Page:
Please remember that deadheading your plants is as important as fertilizing them. If faded flowers or seed pods are not removed from a plant it puts its energy into creating seeds and not flowers. Recently, I removed the seed pods from my fuchsia, fertilized them and they are pushing out new buds a few days later. I expect them to bloom well into our first frost. If you are unsure how to deadhead a particular plant, when shopping ask the staff at the garden center. They are sure to be able to help.

It is also very important to maintain the moisture in containers especially during times of drought. If it is really hot where you live, watering once every day may be necessary. A great way to tell is by sticking your finger in the container’s soil. If it is dry, your plants are sure to be thirsty, If wet, feel free to wait another day before watering. Many plants will show signs of dehydration such as puckering or browning on the leaves. Over watering can also be a huge issue. Remembering when creating your container garden that picking a larger container will help decrease the amount of time spend on watering. Since larger containers have more soil to retain moisture, they do not dry out as quickly as smaller containers.

With these simple and easy tips your container gardens should look stunning throughout the season.

Carmen

Check out my video on this very topic:

Click on the image to be linked to the video.

Click on the image to be linked to the video.

Want to turn a strawberry jar into something that can be used for entertaining? Then when you’re guests ask you where you got this fabulous piece – you can let them know that you made it yourself! Here’s what you will need for this DIY project:

– An Iron Table Top

– A Large Strawberry Jar (24″ tall x 22″ wide)

– 2 bags of Pine Bark (1.5 lb)

– 2 bags of Potting Soil (1.5 lb)

– 9 – 4″ plants including 2 Thyme, 2 Trailing Rosemary, 5 Decorative plants including 2 Supertunia Vista Bubblegum Petunia and 3 Creeping Jenny (feel free to substitute)

– 4 wooden folding chairs

– 36″ round piece of glass (optional)

Instructions:

First take your pine bark and put it into the bottom of the strawberry jar. Doing this ensures proper drainage and reduces the cost of the project because you are able to buy less potting soil. After you have filled the strawberry jar up part way, add your potting soil. You want to make sure to select a potting soil (instead of compost) with a time-released fertilizer, which will really help your plants perform. Feeding the soil into the side cups is an important step for planting.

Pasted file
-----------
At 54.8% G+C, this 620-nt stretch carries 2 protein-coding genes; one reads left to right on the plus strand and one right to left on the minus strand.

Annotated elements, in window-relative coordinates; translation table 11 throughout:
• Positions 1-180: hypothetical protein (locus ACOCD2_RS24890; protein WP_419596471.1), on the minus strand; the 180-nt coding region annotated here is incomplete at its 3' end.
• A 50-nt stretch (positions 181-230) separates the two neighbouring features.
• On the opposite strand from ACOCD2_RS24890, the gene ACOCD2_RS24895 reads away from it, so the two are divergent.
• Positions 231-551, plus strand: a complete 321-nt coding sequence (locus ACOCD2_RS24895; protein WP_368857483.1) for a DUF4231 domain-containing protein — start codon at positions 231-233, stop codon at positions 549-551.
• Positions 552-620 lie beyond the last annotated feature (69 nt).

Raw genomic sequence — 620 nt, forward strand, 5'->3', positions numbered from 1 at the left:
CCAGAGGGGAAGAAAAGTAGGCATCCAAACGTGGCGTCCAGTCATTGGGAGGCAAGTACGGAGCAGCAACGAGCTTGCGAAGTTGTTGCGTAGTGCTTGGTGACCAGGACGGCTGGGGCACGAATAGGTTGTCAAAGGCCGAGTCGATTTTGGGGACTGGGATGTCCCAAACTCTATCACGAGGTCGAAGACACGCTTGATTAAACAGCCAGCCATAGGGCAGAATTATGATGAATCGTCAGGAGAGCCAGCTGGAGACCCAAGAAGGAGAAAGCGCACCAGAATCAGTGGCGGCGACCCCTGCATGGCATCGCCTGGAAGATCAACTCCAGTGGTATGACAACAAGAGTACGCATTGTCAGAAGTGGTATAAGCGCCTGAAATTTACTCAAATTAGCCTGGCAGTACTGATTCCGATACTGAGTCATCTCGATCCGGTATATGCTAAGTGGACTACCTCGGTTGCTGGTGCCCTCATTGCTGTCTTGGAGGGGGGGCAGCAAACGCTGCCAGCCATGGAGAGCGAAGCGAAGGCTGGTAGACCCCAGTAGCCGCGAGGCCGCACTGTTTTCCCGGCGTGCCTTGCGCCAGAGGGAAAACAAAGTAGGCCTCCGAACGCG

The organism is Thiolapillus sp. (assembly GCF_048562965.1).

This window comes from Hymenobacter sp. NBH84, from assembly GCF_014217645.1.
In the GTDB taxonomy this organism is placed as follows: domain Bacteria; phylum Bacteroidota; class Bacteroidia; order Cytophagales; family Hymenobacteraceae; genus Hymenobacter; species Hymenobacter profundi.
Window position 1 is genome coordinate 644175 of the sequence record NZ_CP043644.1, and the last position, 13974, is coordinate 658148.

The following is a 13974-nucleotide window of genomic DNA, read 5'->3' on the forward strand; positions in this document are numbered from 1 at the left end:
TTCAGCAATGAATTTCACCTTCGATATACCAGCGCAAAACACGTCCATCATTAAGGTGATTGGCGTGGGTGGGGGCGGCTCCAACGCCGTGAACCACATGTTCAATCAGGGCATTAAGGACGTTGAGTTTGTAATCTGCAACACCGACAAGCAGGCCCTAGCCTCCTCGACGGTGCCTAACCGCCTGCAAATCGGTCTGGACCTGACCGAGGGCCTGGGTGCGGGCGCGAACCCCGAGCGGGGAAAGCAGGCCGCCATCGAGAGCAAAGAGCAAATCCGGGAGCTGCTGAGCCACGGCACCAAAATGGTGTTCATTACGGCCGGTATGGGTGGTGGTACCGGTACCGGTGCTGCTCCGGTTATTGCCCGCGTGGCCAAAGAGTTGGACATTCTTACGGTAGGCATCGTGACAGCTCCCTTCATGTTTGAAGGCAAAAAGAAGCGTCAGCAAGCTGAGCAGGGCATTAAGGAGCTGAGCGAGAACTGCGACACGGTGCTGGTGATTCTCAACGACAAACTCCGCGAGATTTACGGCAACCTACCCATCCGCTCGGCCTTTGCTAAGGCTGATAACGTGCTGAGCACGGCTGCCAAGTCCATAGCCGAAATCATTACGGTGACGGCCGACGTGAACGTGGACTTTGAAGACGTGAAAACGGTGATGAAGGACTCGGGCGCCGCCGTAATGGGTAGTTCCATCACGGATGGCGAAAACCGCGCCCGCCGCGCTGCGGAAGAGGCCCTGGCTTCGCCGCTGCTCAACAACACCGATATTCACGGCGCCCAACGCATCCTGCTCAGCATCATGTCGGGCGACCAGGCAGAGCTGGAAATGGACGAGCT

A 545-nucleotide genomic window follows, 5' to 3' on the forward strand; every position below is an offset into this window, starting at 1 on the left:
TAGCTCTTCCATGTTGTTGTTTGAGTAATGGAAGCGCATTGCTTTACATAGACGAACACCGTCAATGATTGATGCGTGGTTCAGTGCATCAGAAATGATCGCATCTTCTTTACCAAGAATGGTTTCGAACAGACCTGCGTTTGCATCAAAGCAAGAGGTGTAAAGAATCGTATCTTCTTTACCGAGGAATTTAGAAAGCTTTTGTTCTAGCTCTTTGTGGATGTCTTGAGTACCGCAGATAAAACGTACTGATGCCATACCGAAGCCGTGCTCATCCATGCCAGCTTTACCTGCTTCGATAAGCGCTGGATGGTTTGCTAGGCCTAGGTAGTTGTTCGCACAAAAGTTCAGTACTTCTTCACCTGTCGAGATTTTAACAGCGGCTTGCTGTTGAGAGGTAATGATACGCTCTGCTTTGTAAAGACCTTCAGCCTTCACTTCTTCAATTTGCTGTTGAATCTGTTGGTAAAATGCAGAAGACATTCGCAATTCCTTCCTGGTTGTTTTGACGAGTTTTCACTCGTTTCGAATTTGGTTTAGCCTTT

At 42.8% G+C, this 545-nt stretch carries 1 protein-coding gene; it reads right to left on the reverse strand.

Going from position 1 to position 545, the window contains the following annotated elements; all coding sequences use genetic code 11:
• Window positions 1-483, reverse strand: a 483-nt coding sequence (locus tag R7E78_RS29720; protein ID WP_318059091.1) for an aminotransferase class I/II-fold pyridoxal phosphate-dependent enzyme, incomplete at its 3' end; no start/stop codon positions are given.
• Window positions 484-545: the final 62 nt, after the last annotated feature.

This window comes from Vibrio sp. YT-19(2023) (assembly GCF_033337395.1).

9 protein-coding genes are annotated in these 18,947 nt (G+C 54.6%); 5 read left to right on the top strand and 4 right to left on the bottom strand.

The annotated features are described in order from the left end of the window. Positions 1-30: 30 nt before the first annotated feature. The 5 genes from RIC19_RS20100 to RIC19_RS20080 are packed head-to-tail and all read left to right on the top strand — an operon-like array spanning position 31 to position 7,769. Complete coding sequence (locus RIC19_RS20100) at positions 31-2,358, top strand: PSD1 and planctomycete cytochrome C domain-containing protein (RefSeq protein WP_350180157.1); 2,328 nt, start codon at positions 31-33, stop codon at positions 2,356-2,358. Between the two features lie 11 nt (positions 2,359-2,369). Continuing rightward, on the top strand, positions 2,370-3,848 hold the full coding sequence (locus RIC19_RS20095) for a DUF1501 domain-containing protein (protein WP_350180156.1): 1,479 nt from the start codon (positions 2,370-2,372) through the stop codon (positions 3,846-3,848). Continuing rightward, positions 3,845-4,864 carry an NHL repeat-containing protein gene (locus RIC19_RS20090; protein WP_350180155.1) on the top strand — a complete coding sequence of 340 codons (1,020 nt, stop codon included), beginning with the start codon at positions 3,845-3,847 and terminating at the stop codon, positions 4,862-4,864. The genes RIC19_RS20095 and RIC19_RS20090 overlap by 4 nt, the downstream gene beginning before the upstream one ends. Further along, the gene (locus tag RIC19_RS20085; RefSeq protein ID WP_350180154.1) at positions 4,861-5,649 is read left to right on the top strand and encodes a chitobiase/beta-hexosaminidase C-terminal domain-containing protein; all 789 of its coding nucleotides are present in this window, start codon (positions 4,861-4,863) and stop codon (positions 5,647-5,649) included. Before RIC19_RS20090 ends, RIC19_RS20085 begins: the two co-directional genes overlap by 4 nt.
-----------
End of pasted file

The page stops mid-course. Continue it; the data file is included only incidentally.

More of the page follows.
Carmen & Lacey adding pine bark first to the bottom of the container.

Carmen & Lacey adding pine bark first to the bottom of the container.

The next easy step is to get the herbs and flowers planted. Start with the plants that you will be putting in the side cups. For ours, we have selected Thyme, Trailing Rosemary (Rosemarinus officianalis ‘Prostratus’), and Supertunia Vista Bubblegum Petunia. By selecting herbs, it will add a beautiful fragrance while you are enjoying outdoor meals with family and friends. Before planting the herbs, ripe off half of the root ball to make sure they are small enough to fit into the side cups. Don’t be afraid to do this – herbs are resilient and will recuperate quickly. To not overcrowd and give your plants plenty of space to grow, using 4″ plants will be just right for this project.

Simply go all the way around your strawberry jar until every side cup is planted rotating between the herbs and flowering plants. Make sure each cup is filled to the top with soil. After a week of watering, double-check that the soil level is the same as when it was first planted as it tends to escape. If not, add more soil to the side cups to ensure a healthy home for your plants.

Rotate your herbs and flowering plants when filling side cups.

Rotate your herbs and flowering plants when filling side cups.

When planting the top of your strawberry jar, make sure the soil is about 2″ below the rim. Take your Creeping Jenny (Lysimachia nummularia ‘Aurea’) and plant it in the top. This is a great trailing plant and won’t grow very high; making it the perfect plant for this project. Three plants are plenty to fill the top planting because it will fill in very quickly.

Three Creeping Jenny will work great for this project.

After everything is planted, give your container garden a good drink of water. Now it is time to enjoy your beautiful container garden as a table. Place four, inexpensive folding chairs around it, add the iron table top and its time to have a garden party! If you would like, add a 36″ round piece of glass to the top of your table when entertaining for a finished look and remove it when guests have gone home.

Your beautiful finished project – a gorgeous, patio table with an container garden as the base.

Invite some friends over for a garden cocktail party and show off your new work of art. Enjoy!

Carmen

Here’s a video to show the simplicity of the project!

[youtube=http://www.youtube.com/watch?v=_3I9U90S8lc]

Inquire About Your Next Event:

Email: carmen@carmenjohnstongardens.com

Phone: 762-822-7696